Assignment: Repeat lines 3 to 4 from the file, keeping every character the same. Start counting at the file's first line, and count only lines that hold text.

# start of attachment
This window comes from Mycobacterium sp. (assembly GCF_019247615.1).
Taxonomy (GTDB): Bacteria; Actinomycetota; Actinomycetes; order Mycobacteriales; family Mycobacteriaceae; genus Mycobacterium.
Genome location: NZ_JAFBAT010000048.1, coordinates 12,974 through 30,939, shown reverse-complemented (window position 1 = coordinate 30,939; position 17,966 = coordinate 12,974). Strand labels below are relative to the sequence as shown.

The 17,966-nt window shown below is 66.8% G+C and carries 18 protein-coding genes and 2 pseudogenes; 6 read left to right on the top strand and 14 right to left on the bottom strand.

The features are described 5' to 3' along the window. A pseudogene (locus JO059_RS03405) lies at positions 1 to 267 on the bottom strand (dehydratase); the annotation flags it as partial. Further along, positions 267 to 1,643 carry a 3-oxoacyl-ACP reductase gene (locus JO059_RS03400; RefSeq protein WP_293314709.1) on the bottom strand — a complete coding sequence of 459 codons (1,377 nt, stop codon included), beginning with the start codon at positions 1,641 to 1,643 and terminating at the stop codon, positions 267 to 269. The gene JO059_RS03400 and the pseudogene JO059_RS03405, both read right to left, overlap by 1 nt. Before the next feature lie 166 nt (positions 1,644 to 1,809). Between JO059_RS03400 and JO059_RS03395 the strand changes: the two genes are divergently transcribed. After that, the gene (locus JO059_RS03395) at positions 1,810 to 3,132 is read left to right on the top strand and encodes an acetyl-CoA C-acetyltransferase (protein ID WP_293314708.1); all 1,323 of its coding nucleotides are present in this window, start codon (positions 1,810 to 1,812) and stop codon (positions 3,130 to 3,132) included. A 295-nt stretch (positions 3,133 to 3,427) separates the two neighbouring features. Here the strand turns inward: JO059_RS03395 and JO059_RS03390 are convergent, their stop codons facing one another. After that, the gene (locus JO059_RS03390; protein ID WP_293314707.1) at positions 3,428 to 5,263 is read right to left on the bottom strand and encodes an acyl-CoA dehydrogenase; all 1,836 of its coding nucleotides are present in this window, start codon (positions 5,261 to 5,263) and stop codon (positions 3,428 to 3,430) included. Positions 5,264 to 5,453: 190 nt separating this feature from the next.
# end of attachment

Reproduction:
Genome location: NZ_JAFBAT010000048.1, coordinates 12,974 through 30,939, shown reverse-complemented (window position 1 = coordinate 30,939; position 17,966 = coordinate 12,974). Strand labels below are relative to the sequence as shown.

The 17,966-nt window shown below is 66.8% G+C and carries 18 protein-coding genes and 2 pseudogenes; 6 read left to right on the top strand and 14 right to left on the bottom strand.